“Are you hungry?”

Abbey's gaze reflexively broke from the mark. She tried to focus on her lover, but every time she broke her stare, her eyes would search for that grainy, far spot again. She wished she hadn't looked away.


The mark was about two centimetres big. She took note. Two centimetres. Her lover laughed from across the room. She always did that, took Abbey's inattentiveness and strangeness and made it beautiful, made it right. She laughed with love and nurturing and some hot softness, the same that comes with heavy blankets and fresh laundry on cold toe-chilling nights. She imbued the air with a lightness and a delight—it was the type of laugh that crinkled her eyes, scrunched her nose, and the type of laugh that made Abbey smile even when she didn't know what she was smiling about. Her face stretched open, wide and unnerving. Her mind swarmed. Would that two centimetres be the same as her two centimetres two minutes from now?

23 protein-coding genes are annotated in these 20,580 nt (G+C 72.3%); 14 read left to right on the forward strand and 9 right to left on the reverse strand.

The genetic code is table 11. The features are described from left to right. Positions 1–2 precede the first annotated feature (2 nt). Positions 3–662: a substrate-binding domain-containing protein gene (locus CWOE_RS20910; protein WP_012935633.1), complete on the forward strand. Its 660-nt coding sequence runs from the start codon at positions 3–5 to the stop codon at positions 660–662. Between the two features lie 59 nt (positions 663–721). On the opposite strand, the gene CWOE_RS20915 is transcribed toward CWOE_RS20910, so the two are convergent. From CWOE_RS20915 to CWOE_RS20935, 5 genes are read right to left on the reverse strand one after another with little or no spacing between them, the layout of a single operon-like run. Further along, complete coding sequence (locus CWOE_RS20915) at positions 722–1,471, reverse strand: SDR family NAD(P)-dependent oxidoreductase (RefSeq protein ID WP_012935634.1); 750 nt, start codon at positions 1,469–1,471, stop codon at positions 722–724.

“Here, eat something.”

Her lover sat opposite her, sliding a bowl of steamed rice across the table. Abbey took a grain and rested it on the tip of her fork.

"Gotta go shopping soon, we don't have much to eat.”

Abbey nodded slowly, lifting the grain to her mouth, taking it between poised front teeth, and scanning the wall for the strange mark. Maybe it was a trick of the light, maybe it wasn’t there anymore - maybe it was never there at all. She pressed her teeth together so she felt the grain split, filling the cavities in her molars. Her lover spooned rice in mounds into her own mouth so she was rounded and pouting and full. Abbey found the spot on the wall again. It seemed real, and it seemed bigger now, or further down on the wall, or darker still than it was before. She wondered if it was an insect, or if her eyes were falling fool to sleepless nights and illusions of the mind.